- Kevin Seifert, NFL Nation
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The NFL labor strife regrettably has fallen victim to the lowest of public stances: Accusations of lying and half-truths from both sides. If this thing continues to devolve, we might have to start up a recurring post that cuts through the rhetoric and finds the truth of an issue.
(First up, theoretically: NFL commissioner Roger Goodell's explanation for why 31 teams are requiring season-ticket payments during a lockout: "We're getting prepared to play for the 2011 season.")
Until then, let's remember it was Vince Lombardi who said: "Morally, the life of the organization must be of exemplary nature. This is one phase where the organization must not have criticism."
Paul of Clearwater, Fla., is one of many readers who were upset all week that I didn't mention the Minnesota Vikings' Percy Harvin as one of the elite NFC North kick returners who could be affected by the NFL's re-written kickoff rules: Just because people give you crap about reporting on the Vikings too much doesn't mean you should leave the biggest threat outside of Devin Hester out of the topic. Yes the Vikings voted in favor, but they could be shooting themselves in the foot. You're hanging by a thread dude, seriously.
Kevin Seifert: Well, that's a seriously strong thread if I'm still hanging by it, right?
Seriously, there is no doubt that Harvin would be hurt by this rule -- if he were going to return kickoffs next season. I'm not sure that's going to be the case, however. More on that in a bit.
Just to satisfy everyone, Harvin has the eighth-best kickoff return average since the start of the 2009 season among players with at least 50 returns, according to pro-football-reference.com. His three touchdown returns over that span are tied for an NFL high. Harvin has been as explosive as they come.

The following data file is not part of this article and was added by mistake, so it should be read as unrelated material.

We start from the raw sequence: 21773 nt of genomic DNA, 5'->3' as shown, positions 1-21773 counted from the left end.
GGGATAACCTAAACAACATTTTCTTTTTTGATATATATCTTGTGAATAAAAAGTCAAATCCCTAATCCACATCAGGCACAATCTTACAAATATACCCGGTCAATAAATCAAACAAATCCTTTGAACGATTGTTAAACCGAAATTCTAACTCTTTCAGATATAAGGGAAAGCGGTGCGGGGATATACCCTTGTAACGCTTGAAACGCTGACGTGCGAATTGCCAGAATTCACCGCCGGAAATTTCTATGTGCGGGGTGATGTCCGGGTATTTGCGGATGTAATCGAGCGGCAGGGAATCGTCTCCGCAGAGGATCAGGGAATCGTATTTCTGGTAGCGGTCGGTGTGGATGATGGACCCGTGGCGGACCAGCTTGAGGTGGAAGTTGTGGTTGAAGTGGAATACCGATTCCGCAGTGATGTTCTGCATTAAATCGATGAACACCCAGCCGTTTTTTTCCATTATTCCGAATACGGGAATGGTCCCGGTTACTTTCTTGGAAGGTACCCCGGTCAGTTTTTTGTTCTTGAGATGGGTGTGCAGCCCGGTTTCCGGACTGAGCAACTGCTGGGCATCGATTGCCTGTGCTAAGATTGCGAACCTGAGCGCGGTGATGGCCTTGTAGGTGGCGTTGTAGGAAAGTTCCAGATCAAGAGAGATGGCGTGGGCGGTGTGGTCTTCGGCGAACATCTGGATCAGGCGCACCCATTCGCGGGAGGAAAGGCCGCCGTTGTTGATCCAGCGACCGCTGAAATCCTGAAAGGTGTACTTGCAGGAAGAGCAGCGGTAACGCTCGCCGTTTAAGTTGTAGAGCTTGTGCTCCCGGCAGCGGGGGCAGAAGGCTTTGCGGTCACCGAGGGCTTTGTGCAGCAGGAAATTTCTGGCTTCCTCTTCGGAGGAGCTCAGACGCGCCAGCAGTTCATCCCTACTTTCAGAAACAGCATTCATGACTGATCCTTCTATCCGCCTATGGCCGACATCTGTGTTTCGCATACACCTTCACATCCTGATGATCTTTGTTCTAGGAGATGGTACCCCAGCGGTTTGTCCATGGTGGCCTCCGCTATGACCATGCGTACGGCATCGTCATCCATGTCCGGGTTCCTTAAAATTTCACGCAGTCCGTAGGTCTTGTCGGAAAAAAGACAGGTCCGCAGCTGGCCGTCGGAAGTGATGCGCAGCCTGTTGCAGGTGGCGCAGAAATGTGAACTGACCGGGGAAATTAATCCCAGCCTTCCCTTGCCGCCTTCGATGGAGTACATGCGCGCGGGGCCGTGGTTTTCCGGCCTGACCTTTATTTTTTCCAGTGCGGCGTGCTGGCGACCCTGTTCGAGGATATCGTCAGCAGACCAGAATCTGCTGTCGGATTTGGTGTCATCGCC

But Paul, surely you noticed what happened when Leslie Frazier took over as interim coach last season: He gave newcomer Lorenzo Booker a long look as his kickoff returner. Booker returned 18 kicks for a 23.9-yard average, including three of more than 40 yards.
And as Tom Pelissero of 1500ESPN.com points out, Frazier is giving every indication that Booker will be his primary returner in 2011. Frazier told Harvin late last season that he wants him to focus on making "big plays for us as a wide receiver" and added: "If you have a guy like a Lorenzo who gives you something, you don't always have to put Percy back there."
That doesn't mean Harvin has returned his last kickoff for the Vikings. But when I think of the NFC North's primary return men, he doesn't come to mind. I'm thinking Frazier is going to pick and choose his spots for Harvin, which minimizes the impact of the new rules on him.
In what is obviously a coincidence, Von of Texas wants to know what it would take for the Green Bay Packers to trade up in the draft to secure Texas A&M linebacker Von Miller if he is still available at the No. 7 or No. 8 overall pick.
Kevin Seifert: I'm not convinced that scenario could happen. Scouts Inc., for one, rates Miller as the No. 2 prospect in the entire draft. But for argument's sake, let's say it does. The Packers would have three obstacles to overcome.
First, you would have the steep price it would take to move 24 or 25 spots up in the draft from No. 32 overall. If you go by the old draft value chart, at least, you see that the No. 32 pick is worth 590 points. The No. 7 pick is worth 1,500 points, and No. 8 is worth 1,400. That means the Packers would need to "make up" at least 810 points to make the deal work based on the chart.
How steep is that? The remainder of the Packers' draft -- their assigned picks in rounds 2-7 -- wouldn't be enough. In the end, a team that isn't desperate to trade down might require the Packers to give up their first-round pick in 2012 in addition to this year's first- and second-round pick.
Would you give up at least three high picks for Von Miller? He better be one heck of a future Hall of Fame linebacker.
The second obstacle is the very real possibility that teams will be less motivated than ever to trade down. If the NFL lockout is not overturned in federal court, these drafted players won't get contracts until after a new collective bargaining agreement is reached. And the new CBA is almost certain to include a rookie pay scale that will dramatically cut back the contracts that teams with top 10 picks will have to dole out. In the past, those figures have represented one of the biggest incentives to trade back.